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Game of the Year

In terms of Game of the Year, the last generation started off pretty predictably. The large AAA games were the ones to take the centre stage. Games like Mass Effect, Bioshock, Oblivion and GTA 4 were the names thrown around in most of the conversations and most of those conversations were centered on a handful of games. However, as things progressed, we began to see smaller titles like Braid and Limbo start making it into the conversation with greater frequency and in increased numbers. Eventually, games like Journey, The Walking Dead, Gone Home and Brothers were not just mentioned. They actually won the award from certain publications. In this post, I want to explore some of the things that contributed to this phenomenon.

A number of factors led to the rise of these titles. One of these was the establishment of the digital marketplace pioneered by Valve with Steam, and emulated by other services on the PC and on home consoles. This now meant that you could sell a game to a wide audience without having to justify a full $60 price tag. This meant that the scale of projects could be changed for a more streamlined experience without filler.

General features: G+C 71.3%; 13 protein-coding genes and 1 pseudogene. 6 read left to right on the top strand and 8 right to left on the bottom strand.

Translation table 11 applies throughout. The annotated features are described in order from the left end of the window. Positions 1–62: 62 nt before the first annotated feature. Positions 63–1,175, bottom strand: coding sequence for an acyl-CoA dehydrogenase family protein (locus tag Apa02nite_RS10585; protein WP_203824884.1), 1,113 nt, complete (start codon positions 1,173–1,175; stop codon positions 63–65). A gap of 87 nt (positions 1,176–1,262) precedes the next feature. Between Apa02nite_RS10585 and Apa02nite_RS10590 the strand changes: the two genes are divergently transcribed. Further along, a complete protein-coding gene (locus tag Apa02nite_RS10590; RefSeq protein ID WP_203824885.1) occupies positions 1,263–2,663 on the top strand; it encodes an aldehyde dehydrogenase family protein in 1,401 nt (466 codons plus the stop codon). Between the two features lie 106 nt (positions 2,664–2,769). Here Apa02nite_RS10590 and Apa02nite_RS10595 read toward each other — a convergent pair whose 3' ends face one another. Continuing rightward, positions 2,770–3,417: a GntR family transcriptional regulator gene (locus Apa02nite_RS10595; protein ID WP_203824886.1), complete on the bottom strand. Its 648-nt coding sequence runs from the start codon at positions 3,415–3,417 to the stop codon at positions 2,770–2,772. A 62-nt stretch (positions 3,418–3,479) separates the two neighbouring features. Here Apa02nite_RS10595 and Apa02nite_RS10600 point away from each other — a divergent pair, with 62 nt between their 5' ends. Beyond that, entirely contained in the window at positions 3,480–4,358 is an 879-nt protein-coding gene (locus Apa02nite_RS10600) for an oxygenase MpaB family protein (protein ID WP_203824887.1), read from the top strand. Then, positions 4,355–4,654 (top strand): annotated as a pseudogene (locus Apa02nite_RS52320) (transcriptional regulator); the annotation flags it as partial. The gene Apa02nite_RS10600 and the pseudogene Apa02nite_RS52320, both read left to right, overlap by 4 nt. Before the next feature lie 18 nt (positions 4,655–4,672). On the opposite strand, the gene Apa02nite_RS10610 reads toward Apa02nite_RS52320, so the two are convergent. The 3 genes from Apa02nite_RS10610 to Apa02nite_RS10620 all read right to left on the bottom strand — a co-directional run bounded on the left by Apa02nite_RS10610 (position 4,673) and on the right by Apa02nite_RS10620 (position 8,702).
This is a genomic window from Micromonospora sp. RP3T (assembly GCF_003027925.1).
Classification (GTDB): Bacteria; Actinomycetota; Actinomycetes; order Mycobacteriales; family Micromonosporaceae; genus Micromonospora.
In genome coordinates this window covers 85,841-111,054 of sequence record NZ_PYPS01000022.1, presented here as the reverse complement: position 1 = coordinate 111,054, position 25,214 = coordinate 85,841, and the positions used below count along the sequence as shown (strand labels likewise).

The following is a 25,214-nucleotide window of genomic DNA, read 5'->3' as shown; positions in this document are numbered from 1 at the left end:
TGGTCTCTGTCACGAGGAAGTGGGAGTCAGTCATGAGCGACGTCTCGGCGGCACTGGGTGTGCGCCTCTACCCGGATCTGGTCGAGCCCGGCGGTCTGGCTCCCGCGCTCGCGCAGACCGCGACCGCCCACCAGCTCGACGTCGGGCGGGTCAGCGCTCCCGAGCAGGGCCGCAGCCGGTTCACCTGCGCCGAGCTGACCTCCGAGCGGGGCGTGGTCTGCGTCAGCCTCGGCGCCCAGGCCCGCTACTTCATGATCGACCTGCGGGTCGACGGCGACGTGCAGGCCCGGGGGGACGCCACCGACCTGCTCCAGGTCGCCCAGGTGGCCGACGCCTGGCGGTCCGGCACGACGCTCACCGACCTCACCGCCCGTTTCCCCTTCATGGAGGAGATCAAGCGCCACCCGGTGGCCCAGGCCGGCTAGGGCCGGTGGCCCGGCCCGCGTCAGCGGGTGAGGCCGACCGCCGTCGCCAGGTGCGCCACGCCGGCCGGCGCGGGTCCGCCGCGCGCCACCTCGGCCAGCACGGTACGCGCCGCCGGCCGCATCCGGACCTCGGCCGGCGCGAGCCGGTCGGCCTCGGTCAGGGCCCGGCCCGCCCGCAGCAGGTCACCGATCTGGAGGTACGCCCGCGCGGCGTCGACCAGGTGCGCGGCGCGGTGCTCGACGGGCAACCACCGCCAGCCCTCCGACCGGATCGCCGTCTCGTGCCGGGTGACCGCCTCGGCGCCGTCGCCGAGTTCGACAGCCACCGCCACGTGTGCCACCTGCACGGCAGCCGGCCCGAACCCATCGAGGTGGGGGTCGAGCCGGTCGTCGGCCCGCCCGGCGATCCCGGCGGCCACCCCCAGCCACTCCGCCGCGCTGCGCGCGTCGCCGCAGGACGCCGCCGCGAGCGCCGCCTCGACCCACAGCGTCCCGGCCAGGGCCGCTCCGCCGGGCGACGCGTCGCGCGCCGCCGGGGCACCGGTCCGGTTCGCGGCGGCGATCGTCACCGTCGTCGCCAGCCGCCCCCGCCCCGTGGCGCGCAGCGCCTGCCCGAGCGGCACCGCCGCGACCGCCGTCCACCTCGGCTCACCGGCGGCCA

Take the Telltale games for instance. Their offerings are more akin to digital novels with little or no traditional gameplay elements. If this game had to be released as a full retail game for $60, a lot of things would have to be added to justify the price, things that may have simply detracted from the focus of the experience – the incredible story and character development taking place. Smaller titles with lowered price and expectations, could lead to greater focus and thus, in some instances, a better piece of entertainment.

Digital platforms also meant that they could now get their game to a large market with great visibility without having to surrender large portions of their income to a publisher. The ability to self-publish further increased the financial viability of being a small studio and lead to rapid growth in this sector.